1. To audit all the Rowntree material and create a digital copy of all the lectures. Initial research estimates that there are more than 170 sets of lectures some of which are in a very fragile state.
  2. To make the Rowntree material widely available to a wider public via a project web site. This web site will start by hosting the lectures but then later it will be added to by the vast amount of material from investigating the Management Research Groups established by Rowntree
  • To examine the extent to which this largely practice-based learning related to the main ideas circulating in British management theory during the inter-war period. This will consider the Rowntree material in the context of such contemporary management writers as; Lee (1921, 1928), Sheldon (1923) and Urwick (1928, 1929 and 1933).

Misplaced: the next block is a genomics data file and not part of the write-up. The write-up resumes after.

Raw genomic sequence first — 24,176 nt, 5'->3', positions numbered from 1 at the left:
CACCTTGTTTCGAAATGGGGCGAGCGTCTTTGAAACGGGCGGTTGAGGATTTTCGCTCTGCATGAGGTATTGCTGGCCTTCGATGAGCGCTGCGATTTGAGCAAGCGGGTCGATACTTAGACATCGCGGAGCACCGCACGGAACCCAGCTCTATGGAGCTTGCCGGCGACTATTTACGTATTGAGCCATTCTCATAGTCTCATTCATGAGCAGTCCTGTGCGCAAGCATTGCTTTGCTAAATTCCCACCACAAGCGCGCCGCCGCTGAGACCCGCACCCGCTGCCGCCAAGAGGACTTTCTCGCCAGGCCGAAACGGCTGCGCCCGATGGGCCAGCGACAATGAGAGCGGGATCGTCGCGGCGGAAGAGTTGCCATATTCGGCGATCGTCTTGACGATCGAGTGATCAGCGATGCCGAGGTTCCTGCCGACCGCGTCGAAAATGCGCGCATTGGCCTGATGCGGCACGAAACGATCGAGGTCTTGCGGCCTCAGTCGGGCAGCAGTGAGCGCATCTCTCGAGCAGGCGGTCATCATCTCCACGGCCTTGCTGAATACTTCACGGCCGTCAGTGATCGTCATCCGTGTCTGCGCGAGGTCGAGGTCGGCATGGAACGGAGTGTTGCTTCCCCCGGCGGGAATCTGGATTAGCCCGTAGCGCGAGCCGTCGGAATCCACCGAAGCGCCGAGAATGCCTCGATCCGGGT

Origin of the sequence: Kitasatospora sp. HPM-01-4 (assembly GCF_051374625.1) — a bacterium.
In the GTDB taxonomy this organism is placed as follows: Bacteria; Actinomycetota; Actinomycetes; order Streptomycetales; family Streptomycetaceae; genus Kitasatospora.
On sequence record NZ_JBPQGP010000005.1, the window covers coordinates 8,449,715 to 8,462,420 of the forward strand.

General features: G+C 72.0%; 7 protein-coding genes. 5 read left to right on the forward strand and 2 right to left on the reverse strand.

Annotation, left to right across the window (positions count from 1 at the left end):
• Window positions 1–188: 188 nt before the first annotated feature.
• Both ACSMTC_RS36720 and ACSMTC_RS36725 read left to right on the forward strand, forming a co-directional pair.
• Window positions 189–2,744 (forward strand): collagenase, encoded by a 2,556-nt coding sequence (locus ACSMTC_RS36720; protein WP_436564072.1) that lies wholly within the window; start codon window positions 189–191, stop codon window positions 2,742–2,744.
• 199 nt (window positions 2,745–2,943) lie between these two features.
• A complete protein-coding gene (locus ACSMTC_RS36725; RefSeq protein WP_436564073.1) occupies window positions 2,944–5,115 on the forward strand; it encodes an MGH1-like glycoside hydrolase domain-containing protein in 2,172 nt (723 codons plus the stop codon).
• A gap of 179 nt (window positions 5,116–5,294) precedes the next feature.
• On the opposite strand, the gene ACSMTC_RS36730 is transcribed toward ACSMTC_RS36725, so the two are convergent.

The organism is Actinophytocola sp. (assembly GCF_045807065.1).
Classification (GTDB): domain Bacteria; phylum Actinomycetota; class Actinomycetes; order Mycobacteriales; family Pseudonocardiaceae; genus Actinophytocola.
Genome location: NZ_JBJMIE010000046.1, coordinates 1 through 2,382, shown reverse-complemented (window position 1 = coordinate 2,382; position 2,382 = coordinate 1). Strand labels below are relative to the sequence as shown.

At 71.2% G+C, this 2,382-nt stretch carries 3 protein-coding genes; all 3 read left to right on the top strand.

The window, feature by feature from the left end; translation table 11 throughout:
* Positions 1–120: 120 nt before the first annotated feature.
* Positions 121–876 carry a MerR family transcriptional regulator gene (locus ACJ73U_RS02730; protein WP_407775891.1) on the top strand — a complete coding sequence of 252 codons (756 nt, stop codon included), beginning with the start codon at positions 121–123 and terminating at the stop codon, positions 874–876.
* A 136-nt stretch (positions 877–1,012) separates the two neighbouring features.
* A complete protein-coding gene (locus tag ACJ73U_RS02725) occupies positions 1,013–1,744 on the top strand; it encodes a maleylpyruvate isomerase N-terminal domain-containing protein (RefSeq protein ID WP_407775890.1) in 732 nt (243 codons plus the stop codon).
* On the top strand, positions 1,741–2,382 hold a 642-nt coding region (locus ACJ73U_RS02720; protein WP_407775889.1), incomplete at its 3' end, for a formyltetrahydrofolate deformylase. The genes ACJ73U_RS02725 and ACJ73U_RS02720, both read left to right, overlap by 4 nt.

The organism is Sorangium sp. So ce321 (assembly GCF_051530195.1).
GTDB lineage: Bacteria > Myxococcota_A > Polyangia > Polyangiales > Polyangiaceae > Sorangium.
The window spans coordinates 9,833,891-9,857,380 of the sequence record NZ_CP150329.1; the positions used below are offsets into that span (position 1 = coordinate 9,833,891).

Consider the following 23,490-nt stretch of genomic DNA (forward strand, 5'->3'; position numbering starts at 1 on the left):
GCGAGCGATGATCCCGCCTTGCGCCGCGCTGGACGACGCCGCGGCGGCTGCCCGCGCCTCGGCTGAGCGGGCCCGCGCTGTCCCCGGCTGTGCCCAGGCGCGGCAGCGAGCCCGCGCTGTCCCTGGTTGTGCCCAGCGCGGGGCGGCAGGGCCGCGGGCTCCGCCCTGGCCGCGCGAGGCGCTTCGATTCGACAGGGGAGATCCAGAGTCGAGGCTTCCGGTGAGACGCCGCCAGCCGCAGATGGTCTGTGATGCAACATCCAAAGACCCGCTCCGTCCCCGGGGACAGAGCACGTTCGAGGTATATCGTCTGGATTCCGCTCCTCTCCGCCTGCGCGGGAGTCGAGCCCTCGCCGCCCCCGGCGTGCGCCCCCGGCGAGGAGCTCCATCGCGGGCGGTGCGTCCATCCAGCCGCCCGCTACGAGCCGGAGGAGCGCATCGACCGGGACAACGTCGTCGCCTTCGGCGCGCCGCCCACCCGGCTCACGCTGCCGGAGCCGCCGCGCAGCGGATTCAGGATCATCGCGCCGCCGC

1. To establish the scale of interest in progressive management theory and practice during the inter-war period. This will be investigated by developing a relational database recording the biographical details of all these participating in Cadbury, Rowntree and MRG activities.
  2. To assess whether the Management Research Groups established by Rowntree functioned as communities of practice for knowledge exchange. We will utilise the data base to examine the activities of firms within these groups by considering different clusters of firms in the various regional groupings
  3. To examine eight selected case studies of individual firms to assess the impact of the Rowntree lectures on actual management practices. These case studies will be selected from the data base according to firm size, type, location but mainly on the availability of business archives